But light colored solid silks and silky-like woven rayon (like lingerie rayon) can be soaked with care. I would not wet silks that are dyed dark colors or that have printed designs. Those colors are going to run when you wet it. Some people say that you can soak a silk item in vinegar to set the color and then wash it. But I have never tried that. For light washing, you can use a little Woolite in cool water for washable silks and rayons. Something else that I've used on delicates is Eucalan - - which is really made for sweaters, but is also recommended for delicates. It has fabric conditioners and it is no rinse. Good for light cleaning, but it does not work on stains. For items with stains, you can soak washable silks and rayons in Biz too, but after melting the Biz in hot water, add cool water before you add the item. Test for colorfastness or watch it closely as you put it in the water. You may see a little bit of color come out. If the color in the water is different from the color of the garment, it is just dye residue and it should be fine to continue soaking, you may have to change the water after a few minutes. But if the water turns the color of the item, then it is the dye itself coming out, so get it out of the water right away, that means it is NOT colorfast and will fade in color. I don't soak silks in Biz very often, because it can be harsh on such a delicate fabric. I usually only try it if the item is a 'lost cause' to begin with, something that I would probably sell as-is because of stains. But I've been surprised how some silks clean up. I've also been surprised by some silks falling apart in the water. That's not the Biz fault though, that would have happened with any cleaner or even in just plain water. Some fabrics are just rotten, even if they don't appear damaged.
I've also used my Biz paste soak on stains on washable rayon and silk items, including a 1930s silk satin Harlow gown, with nice results.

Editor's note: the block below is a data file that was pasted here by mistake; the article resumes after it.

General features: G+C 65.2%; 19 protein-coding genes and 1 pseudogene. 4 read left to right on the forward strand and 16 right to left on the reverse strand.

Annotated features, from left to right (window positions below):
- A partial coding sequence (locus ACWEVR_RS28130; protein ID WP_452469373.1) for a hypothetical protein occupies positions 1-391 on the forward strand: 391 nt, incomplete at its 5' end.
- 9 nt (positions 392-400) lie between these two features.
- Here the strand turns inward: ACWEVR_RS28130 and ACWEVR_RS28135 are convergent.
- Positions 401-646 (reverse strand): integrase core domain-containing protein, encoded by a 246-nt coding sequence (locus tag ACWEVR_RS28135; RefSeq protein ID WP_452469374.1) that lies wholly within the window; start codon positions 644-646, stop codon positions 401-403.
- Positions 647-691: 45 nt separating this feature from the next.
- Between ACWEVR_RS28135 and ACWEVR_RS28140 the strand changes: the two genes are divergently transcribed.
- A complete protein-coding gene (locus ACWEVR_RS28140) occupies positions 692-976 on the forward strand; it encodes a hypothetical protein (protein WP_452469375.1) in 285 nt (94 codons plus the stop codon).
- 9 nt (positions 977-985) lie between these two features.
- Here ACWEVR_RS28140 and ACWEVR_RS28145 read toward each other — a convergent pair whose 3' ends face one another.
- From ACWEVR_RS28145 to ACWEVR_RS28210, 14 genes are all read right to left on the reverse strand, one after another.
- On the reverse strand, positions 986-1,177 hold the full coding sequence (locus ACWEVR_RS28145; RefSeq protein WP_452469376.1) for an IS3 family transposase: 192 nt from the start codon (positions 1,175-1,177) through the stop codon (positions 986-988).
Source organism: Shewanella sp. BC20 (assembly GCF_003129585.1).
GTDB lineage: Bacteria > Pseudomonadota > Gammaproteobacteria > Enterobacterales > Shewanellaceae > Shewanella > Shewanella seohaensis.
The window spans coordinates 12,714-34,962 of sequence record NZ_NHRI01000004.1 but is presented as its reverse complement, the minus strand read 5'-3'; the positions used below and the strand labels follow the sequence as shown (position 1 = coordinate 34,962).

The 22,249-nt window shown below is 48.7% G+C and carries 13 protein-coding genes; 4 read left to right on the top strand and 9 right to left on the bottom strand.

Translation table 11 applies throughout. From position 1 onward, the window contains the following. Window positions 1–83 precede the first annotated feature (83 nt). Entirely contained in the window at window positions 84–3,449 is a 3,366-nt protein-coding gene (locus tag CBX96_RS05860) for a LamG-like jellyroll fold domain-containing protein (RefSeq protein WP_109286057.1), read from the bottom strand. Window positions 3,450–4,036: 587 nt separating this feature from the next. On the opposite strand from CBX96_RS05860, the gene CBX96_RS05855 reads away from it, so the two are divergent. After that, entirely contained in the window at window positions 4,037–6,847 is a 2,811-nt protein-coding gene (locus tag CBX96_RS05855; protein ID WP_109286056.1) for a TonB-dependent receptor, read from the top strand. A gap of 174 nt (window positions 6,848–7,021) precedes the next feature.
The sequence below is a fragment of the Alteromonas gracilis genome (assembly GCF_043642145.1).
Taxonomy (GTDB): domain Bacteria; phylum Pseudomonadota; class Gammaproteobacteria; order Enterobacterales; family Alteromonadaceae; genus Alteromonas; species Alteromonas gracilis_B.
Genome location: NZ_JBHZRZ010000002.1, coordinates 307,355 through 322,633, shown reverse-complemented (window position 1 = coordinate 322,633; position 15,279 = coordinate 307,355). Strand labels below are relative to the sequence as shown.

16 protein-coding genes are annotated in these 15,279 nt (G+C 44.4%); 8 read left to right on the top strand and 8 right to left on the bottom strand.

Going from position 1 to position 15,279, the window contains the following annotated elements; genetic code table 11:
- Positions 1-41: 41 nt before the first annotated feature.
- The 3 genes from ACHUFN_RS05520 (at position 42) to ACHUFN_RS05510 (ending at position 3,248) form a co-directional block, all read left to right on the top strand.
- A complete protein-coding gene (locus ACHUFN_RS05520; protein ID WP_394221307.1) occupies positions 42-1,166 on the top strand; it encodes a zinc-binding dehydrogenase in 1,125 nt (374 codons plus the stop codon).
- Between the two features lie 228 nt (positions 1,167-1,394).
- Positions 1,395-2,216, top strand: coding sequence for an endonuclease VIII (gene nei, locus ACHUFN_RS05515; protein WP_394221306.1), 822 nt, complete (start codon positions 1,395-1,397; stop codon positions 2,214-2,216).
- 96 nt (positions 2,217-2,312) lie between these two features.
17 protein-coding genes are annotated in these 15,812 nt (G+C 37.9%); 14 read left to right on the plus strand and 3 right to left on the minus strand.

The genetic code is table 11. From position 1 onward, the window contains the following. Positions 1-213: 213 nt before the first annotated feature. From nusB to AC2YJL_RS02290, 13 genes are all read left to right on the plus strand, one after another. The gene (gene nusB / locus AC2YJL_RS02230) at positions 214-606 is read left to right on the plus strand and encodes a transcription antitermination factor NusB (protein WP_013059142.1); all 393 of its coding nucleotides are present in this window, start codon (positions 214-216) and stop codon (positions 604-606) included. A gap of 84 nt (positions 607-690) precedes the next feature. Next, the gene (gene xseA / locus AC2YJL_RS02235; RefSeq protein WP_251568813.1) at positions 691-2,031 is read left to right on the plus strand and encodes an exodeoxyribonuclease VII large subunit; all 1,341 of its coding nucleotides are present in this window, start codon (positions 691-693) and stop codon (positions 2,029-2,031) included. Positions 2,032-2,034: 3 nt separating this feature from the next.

Dry cleaning - The only thing that I can recommend is checking the cleaners in your area by asking them if they handle vintage items. You might want to remove any special buttons from your vintage items before leaving them at the cleaners. Ask how they handle items with sequins and rhinestones. Ask what their policy is if they damage your item. I would limit the number of times that you dry clean vintage. The chemicals can be harsh on some older fabrics, so do it sparingly.

Buying vintage with stains - don't buy anything stained unless you are pretty sure that you can get out the stains, or unless it is super cheap. In the beginning of my stock buying, I bought tons of stuff with stains, thinking that I'd find a way to clean them. Now for me, I just don't have the time to spend hours on a single garment anymore, so I usually pass up things that look like a big project. But you may have some fun with a project like that, and it is very satisfying to make a lost cause a fabulous addition to your wardrobe. Take a before photo so that you can share your glee and pride over your cleaning skills to anyone who compliments you when wearing your magically cleaned item. If you are buying from a dealer, a vintage shop or even a thrift shop, and you point out the stain to the seller, don't believe the seller if they say 'oh that stain will wash out very easy' - if it's so easy to wash, they should have washed it themselves. Otherwise they should be selling it for a discounted price, not full retail. Don't pay for stains. I clean everything to the best of my ability, and I discount my items according to any stains that I couldn't get out, and I point them out in my discriptions. I don't try to pass anything by my buyers, but I've come across dealers who either don't look over the items closely enough before they price them, or else they are trying to pass damage/stains by the buyers. The only thing that I wouldn't wash is something that is already unwearable. On Victorian and Edwardian white items, sometimes I wash them, and sometimes I sell them as found, which I mention in the description. With those items, some people want them nice and white to possibly wear, and some people like them with the natural aging. So I sell them both ways.